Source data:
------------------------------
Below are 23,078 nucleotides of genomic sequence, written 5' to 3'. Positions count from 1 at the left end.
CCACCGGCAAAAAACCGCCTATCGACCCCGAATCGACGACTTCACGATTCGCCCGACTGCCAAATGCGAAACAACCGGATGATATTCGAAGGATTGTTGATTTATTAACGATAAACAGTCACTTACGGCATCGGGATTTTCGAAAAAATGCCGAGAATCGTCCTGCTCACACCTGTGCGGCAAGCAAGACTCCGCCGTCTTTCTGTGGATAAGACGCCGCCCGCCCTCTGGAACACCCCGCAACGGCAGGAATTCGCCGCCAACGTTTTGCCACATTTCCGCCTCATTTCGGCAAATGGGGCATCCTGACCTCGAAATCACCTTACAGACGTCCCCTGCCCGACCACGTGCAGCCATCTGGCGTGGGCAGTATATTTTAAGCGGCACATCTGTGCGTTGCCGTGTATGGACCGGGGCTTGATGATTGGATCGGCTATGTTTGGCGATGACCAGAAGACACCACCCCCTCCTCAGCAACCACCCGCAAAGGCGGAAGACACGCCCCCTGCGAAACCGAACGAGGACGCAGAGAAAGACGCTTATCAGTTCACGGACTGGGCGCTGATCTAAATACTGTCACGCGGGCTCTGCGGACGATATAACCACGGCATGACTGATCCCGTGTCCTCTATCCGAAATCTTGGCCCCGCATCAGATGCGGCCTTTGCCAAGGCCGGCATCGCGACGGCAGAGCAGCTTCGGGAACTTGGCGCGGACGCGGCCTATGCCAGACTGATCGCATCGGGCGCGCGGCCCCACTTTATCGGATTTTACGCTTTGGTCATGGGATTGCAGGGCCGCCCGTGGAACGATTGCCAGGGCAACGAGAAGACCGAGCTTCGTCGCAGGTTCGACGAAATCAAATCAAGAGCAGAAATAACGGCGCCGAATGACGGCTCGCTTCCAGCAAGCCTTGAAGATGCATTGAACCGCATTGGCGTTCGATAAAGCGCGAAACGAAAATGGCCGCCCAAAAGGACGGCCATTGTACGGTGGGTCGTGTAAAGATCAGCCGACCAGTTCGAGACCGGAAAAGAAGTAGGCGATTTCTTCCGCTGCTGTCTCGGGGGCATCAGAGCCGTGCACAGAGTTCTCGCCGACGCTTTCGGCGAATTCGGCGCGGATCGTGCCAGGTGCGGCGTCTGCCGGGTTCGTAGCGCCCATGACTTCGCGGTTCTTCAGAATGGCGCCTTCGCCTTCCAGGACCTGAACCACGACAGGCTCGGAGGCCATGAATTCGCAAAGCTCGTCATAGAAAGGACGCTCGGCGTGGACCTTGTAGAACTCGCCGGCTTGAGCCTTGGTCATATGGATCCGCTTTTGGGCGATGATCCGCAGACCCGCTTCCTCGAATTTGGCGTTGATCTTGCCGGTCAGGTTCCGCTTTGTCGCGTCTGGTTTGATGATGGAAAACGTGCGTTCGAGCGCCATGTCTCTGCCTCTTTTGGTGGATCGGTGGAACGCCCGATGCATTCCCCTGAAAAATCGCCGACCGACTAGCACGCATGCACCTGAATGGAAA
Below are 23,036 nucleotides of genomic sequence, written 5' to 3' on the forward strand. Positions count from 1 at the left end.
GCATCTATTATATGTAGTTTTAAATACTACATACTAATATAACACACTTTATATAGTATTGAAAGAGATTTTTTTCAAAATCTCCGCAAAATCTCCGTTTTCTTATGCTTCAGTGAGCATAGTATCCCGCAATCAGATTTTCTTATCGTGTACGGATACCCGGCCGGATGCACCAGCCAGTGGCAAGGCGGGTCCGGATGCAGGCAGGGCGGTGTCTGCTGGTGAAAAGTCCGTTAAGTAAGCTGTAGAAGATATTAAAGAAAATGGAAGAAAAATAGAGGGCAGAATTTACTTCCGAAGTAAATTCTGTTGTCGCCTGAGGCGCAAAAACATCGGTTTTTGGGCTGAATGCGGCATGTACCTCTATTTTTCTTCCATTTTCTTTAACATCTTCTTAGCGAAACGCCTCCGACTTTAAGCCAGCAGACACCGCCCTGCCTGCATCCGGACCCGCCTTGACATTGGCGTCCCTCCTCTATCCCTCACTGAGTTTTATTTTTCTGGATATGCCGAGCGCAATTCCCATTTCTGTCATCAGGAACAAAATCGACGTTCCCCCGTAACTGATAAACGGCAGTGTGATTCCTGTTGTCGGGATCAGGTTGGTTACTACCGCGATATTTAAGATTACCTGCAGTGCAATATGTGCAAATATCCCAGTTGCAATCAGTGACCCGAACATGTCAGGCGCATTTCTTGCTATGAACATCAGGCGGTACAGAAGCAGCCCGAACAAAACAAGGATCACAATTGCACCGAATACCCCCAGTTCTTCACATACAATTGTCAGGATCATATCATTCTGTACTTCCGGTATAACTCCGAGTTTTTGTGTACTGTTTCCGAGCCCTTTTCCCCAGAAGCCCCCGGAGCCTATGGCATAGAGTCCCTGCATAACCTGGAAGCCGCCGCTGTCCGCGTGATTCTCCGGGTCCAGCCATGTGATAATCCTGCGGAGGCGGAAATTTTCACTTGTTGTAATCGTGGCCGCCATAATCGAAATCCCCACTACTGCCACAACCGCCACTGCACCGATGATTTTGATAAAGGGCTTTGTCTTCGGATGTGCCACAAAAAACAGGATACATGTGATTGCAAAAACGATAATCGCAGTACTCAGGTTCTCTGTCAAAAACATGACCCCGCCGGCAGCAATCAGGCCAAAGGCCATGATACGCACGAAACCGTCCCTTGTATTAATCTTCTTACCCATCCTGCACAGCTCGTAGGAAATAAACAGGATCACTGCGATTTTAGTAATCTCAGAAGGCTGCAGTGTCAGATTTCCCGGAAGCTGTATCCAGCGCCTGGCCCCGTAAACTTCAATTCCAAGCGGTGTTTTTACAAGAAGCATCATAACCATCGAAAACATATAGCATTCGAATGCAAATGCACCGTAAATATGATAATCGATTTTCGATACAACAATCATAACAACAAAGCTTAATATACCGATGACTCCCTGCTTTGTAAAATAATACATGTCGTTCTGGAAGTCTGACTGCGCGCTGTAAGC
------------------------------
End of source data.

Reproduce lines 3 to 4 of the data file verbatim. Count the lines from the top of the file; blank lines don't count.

Below are 23,036 nucleotides of genomic sequence, written 5' to 3' on the forward strand. Positions count from 1 at the left end.
GCATCTATTATATGTAGTTTTAAATACTACATACTAATATAACACACTTTATATAGTATTGAAAGAGATTTTTTTCAAAATCTCCGCAAAATCTCCGTTTTCTTATGCTTCAGTGAGCATAGTATCCCGCAATCAGATTTTCTTATCGTGTACGGATACCCGGCCGGATGCACCAGCCAGTGGCAAGGCGGGTCCGGATGCAGGCAGGGCGGTGTCTGCTGGTGAAAAGTCCGTTAAGTAAGCTGTAGAAGATATTAAAGAAAATGGAAGAAAAATAGAGGGCAGAATTTACTTCCGAAGTAAATTCTGTTGTCGCCTGAGGCGCAAAAACATCGGTTTTTGGGCTGAATGCGGCATGTACCTCTATTTTTCTTCCATTTTCTTTAACATCTTCTTAGCGAAACGCCTCCGACTTTAAGCCAGCAGACACCGCCCTGCCTGCATCCGGACCCGCCTTGACATTGGCGTCCCTCCTCTATCCCTCACTGAGTTTTATTTTTCTGGATATGCCGAGCGCAATTCCCATTTCTGTCATCAGGAACAAAATCGACGTTCCCCCGTAACTGATAAACGGCAGTGTGATTCCTGTTGTCGGGATCAGGTTGGTTACTACCGCGATATTTAAGATTACCTGCAGTGCAATATGTGCAAATATCCCAGTTGCAATCAGTGACCCGAACATGTCAGGCGCATTTCTTGCTATGAACATCAGGCGGTACAGAAGCAGCCCGAACAAAACAAGGATCACAATTGCACCGAATACCCCCAGTTCTTCACATACAATTGTCAGGATCATATCATTCTGTACTTCCGGTATAACTCCGAGTTTTTGTGTACTGTTTCCGAGCCCTTTTCCCCAGAAGCCCCCGGAGCCTATGGCATAGAGTCCCTGCATAACCTGGAAGCCGCCGCTGTCCGCGTGATTCTCCGGGTCCAGCCATGTGATAATCCTGCGGAGGCGGAAATTTTCACTTGTTGTAATCGTGGCCGCCATAATCGAAATCCCCACTACTGCCACAACCGCCACTGCACCGATGATTTTGATAAAGGGCTTTGTCTTCGGATGTGCCACAAAAAACAGGATACATGTGATTGCAAAAACGATAATCGCAGTACTCAGGTTCTCTGTCAAAAACATGACCCCGCCGGCAGCAATCAGGCCAAAGGCCATGATACGCACGAAACCGTCCCTTGTATTAATCTTCTTACCCATCCTGCACAGCTCGTAGGAAATAAACAGGATCACTGCGATTTTAGTAATCTCAGAAGGCTGCAGTGTCAGATTTCCCGGAAGCTGTATCCAGCGCCTGGCCCCGTAAACTTCAATTCCAAGCGGTGTTTTTACAAGAAGCATCATAACCATCGAAAACATATAGCATTCGAATGCAAATGCACCGTAAATATGATAATCGATTTTCGATACAACAATCATAACAACAAAGCTTAATATACCGATGACTCCCTGCTTTGTAAAATAATACATGTCGTTCTGGAAGTCTGACTGCGCGCTGTAAGC